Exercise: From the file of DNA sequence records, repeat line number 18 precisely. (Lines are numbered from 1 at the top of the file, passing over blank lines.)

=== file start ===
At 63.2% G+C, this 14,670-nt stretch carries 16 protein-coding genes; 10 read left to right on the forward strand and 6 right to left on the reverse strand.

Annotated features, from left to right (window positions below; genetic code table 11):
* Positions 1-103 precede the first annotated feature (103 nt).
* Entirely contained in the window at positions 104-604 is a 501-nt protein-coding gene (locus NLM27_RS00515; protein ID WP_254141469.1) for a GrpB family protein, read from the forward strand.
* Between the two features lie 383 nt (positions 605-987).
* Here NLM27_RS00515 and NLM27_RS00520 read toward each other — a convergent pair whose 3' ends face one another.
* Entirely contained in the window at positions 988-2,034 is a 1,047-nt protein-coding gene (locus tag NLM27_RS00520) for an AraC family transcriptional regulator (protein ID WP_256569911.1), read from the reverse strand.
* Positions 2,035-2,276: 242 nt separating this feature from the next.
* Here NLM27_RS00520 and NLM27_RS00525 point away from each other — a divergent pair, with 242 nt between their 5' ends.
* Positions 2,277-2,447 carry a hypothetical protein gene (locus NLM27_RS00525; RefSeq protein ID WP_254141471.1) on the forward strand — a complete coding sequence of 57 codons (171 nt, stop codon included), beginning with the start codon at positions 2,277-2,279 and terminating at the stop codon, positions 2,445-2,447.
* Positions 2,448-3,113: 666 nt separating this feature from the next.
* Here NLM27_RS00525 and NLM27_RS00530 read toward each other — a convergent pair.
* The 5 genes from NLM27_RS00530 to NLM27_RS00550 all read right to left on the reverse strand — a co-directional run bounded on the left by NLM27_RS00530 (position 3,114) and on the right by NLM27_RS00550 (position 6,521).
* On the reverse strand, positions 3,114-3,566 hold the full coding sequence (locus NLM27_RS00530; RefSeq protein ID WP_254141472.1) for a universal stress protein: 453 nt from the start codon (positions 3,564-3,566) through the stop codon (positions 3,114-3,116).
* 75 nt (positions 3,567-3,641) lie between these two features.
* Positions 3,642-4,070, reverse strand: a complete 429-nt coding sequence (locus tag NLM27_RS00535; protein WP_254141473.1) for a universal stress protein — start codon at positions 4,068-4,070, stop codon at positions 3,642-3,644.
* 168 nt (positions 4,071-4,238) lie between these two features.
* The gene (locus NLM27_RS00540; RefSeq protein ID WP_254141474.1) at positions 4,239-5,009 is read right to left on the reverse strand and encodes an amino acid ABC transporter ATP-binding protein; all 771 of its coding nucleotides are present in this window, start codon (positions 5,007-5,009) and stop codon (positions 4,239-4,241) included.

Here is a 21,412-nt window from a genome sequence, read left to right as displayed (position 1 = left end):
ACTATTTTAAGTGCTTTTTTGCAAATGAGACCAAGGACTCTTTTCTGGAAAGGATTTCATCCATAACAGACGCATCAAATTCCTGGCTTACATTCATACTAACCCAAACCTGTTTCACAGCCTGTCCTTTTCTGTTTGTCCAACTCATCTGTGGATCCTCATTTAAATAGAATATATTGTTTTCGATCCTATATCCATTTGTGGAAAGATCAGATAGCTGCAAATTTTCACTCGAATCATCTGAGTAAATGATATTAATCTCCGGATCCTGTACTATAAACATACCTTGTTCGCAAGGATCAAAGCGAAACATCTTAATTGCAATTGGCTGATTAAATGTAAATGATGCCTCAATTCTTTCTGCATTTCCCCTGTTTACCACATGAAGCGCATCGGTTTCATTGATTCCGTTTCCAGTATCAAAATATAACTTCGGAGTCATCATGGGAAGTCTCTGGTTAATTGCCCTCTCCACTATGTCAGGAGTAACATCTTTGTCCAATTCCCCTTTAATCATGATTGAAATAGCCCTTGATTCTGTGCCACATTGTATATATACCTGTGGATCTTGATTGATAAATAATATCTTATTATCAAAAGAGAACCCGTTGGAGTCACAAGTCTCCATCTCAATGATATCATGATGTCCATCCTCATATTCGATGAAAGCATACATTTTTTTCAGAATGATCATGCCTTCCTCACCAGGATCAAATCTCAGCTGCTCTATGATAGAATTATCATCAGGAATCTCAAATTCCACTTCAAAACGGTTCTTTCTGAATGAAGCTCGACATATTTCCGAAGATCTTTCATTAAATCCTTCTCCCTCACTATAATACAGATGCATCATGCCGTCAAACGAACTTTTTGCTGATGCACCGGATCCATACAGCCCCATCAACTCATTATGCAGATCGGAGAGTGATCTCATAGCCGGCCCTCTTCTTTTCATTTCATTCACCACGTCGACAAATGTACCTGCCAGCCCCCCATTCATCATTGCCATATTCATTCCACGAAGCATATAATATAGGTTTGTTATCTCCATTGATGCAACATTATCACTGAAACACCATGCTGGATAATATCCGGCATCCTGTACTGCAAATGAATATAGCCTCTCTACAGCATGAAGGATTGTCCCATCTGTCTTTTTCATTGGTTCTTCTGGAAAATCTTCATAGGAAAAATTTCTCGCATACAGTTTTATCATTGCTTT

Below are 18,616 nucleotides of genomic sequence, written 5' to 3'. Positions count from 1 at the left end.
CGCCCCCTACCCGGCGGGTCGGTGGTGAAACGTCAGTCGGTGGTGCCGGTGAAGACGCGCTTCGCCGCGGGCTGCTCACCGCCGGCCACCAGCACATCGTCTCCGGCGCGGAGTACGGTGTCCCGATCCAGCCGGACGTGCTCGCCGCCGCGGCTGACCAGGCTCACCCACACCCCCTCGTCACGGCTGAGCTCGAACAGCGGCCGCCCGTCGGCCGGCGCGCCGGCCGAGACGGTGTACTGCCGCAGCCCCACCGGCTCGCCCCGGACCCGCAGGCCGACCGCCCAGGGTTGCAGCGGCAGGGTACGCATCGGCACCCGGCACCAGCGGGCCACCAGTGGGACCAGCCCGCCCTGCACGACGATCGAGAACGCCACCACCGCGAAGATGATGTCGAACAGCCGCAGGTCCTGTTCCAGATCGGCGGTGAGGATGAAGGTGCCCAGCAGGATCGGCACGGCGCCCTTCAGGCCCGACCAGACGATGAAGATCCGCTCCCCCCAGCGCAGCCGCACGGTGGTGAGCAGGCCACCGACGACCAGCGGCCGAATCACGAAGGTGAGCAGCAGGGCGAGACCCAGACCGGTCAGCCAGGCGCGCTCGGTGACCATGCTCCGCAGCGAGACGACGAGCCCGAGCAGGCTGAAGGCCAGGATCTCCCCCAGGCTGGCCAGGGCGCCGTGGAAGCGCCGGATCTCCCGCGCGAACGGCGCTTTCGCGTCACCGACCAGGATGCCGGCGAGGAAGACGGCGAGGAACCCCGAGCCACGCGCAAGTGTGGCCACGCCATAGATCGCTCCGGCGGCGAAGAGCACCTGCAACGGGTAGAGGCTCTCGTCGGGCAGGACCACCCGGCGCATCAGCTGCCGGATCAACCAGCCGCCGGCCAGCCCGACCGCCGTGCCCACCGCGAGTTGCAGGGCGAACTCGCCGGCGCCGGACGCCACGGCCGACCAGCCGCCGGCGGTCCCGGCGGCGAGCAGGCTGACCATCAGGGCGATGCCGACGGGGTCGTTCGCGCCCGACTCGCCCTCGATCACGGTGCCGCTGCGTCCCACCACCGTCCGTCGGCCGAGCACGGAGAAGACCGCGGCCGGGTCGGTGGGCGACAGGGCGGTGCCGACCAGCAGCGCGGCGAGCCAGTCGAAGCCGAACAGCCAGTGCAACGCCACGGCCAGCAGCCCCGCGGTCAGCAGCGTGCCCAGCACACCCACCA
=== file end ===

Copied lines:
* The gene (locus NLM27_RS00540; RefSeq protein ID WP_254141474.1) at positions 4,239-5,009 is read right to left on the reverse strand and encodes an amino acid ABC transporter ATP-binding protein; all 771 of its coding nucleotides are present in this window, start codon (positions 5,007-5,009) and stop codon (positions 4,239-4,241) included.